In 1883 the Mountain View resort hotel at Cook Springs was at the height of business. Located only a few steps from the train stop, it offered guests a string band, games of entertainment and six mineral waters.
William Proctor Cooke first entered 160 acres around the springs in 1854 and later LaFayette Cooke inherited and added an additional 1,700 acres to the property,
He replaced a small wooden frame building with a 60-room hotel with a 1,000 ft. two-story verandas surrounding the front and sides of the facility.
The resort featured bowling, croquet, lawn tennis, hunting, fishing, boating, swimming, mountain climbing and dancing.
By 1907 there were also 20 guest cottages and a dining room that seated 200 but was inadequate to handle the growing crowds who visited the springs. Dining was on the American plan with fresh vegetables from the garden, fresh milk and butter.
A physician advised guests on benefits of the waters. Hot sulphur baths were available.
Cook Springs was advertised as a health resort but it was also a good weekender for Birmingham residents.
As time went on, the resort operations were leased and between 1919-1927 the hotel was a rooming house.
In June 1936 Cooke deeded the hotel, springs and 1,700 acres to the American School of Evangelism to be used for religious purposes. Trustees included J.W. Inzer of Ashville, D.W. Moody and J.E. Griffin of Cooks Springs, H.B. Woodard, J.L. Aders, H.L. Anderton and J.A. Mitchell, all of Birmingham.
St. Clair County Baptists used the site as a youth camp until 1954 when new the construction of the Atlanta-Birmingham highway removed the buildings.
ST. CLAIR SPRINGS
James Thomason owned vast tracts of property in 1832 that included six sulphur springs north of Springville.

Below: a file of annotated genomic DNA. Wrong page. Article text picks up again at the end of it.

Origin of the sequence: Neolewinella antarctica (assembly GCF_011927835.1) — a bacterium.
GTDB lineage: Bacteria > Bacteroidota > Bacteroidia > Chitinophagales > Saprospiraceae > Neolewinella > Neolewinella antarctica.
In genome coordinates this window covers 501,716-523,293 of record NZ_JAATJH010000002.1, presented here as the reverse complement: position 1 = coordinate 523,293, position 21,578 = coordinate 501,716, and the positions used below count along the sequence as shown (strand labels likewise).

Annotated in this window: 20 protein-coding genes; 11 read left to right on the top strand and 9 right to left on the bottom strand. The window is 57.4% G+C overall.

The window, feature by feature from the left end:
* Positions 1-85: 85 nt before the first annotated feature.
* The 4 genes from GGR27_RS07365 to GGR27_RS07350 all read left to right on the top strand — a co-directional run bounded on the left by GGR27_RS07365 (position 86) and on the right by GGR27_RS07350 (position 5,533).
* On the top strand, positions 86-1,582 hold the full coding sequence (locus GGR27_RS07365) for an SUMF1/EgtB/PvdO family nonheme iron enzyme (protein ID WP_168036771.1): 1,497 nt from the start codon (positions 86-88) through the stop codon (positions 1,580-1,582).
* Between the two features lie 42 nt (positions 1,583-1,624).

Before the Civil War, James’ son John Isham Thomason, built the first tavern overlooking the springs. In 1872 the second one-story inn was built surrounded by seven four-room cottages on land belonging to Francis Marion Thomason.
The first post office was called Cornelia, after Francis Marion’s granddaughter, Cornelia Goodwin.
In 1848 Thomason sold the land to William Fort. The first home of logs was built by slave labor. Fort later built a 2-story Victorian-style house.
Today several old “summer cottages” remain.
At it’s height, St. Clair Springs was a mecca for vacationers from throughout the state and South. Many came to drink waters, dance, picnic, bowl and avoid malaria and yellow fever epidemics.
The Annual Springville-Ashville picnic on the first Saturday in May became a popular event. All local stores and offices closed and citizens went to St. Clair Springs for a fun time.
James F. Sulzby, Jr in HISTORIC ALABAMA HOTELS states, “It was a great opportunity for the young people of Ashville to meet, dance, and flirt with the young people of Springville and vice-versa. The old folks carried food, shotguns;, fiddles and moonshine.”
The annual event continued for 19 years until a killing occurred and the event was never held again..